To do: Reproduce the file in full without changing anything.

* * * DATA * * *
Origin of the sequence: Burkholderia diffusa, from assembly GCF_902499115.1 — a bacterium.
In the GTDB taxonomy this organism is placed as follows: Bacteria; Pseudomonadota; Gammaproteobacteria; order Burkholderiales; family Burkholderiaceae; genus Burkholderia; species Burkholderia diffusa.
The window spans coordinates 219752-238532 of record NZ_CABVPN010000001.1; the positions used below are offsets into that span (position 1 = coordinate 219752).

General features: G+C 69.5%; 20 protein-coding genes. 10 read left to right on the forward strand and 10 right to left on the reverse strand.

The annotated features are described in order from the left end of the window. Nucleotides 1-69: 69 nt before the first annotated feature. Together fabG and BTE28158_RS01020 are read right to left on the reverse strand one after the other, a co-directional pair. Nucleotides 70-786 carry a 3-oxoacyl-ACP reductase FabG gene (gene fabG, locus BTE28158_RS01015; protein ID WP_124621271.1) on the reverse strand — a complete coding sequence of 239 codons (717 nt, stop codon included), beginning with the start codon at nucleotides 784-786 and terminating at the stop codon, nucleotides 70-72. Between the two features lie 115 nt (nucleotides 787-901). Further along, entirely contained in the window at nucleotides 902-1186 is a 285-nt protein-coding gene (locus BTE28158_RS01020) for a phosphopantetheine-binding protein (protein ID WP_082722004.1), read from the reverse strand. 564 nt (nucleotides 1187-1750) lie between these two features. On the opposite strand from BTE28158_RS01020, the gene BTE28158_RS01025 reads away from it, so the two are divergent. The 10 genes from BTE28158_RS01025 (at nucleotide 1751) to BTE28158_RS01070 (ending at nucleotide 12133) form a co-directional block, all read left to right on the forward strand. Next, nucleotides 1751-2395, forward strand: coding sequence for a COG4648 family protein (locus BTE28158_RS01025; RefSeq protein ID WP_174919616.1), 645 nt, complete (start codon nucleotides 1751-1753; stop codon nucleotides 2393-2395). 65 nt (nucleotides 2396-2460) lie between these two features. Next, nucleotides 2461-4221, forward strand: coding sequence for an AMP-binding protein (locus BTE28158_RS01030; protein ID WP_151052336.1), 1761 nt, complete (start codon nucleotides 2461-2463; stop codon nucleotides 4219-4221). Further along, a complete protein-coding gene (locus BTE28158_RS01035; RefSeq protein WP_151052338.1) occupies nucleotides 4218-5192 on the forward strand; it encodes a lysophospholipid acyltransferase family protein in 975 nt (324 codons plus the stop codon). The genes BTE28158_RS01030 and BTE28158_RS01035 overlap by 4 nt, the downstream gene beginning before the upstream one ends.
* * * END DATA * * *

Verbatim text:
Origin of the sequence: Burkholderia diffusa, from assembly GCF_902499115.1 — a bacterium.
In the GTDB taxonomy this organism is placed as follows: Bacteria; Pseudomonadota; Gammaproteobacteria; order Burkholderiales; family Burkholderiaceae; genus Burkholderia; species Burkholderia diffusa.
The window spans coordinates 219752-238532 of record NZ_CABVPN010000001.1; the positions used below are offsets into that span (position 1 = coordinate 219752).

General features: G+C 69.5%; 20 protein-coding genes. 10 read left to right on the forward strand and 10 right to left on the reverse strand.

The annotated features are described in order from the left end of the window. Nucleotides 1-69: 69 nt before the first annotated feature. Together fabG and BTE28158_RS01020 are read right to left on the reverse strand one after the other, a co-directional pair. Nucleotides 70-786 carry a 3-oxoacyl-ACP reductase FabG gene (gene fabG, locus BTE28158_RS01015; protein ID WP_124621271.1) on the reverse strand — a complete coding sequence of 239 codons (717 nt, stop codon included), beginning with the start codon at nucleotides 784-786 and terminating at the stop codon, nucleotides 70-72. Between the two features lie 115 nt (nucleotides 787-901). Further along, entirely contained in the window at nucleotides 902-1186 is a 285-nt protein-coding gene (locus BTE28158_RS01020) for a phosphopantetheine-binding protein (protein ID WP_082722004.1), read from the reverse strand. 564 nt (nucleotides 1187-1750) lie between these two features. On the opposite strand from BTE28158_RS01020, the gene BTE28158_RS01025 reads away from it, so the two are divergent. The 10 genes from BTE28158_RS01025 (at nucleotide 1751) to BTE28158_RS01070 (ending at nucleotide 12133) form a co-directional block, all read left to right on the forward strand. Next, nucleotides 1751-2395, forward strand: coding sequence for a COG4648 family protein (locus BTE28158_RS01025; RefSeq protein ID WP_174919616.1), 645 nt, complete (start codon nucleotides 1751-1753; stop codon nucleotides 2393-2395). 65 nt (nucleotides 2396-2460) lie between these two features. Next, nucleotides 2461-4221, forward strand: coding sequence for an AMP-binding protein (locus BTE28158_RS01030; protein ID WP_151052336.1), 1761 nt, complete (start codon nucleotides 2461-2463; stop codon nucleotides 4219-4221). Further along, a complete protein-coding gene (locus BTE28158_RS01035; RefSeq protein WP_151052338.1) occupies nucleotides 4218-5192 on the forward strand; it encodes a lysophospholipid acyltransferase family protein in 975 nt (324 codons plus the stop codon). The genes BTE28158_RS01030 and BTE28158_RS01035 overlap by 4 nt, the downstream gene beginning before the upstream one ends.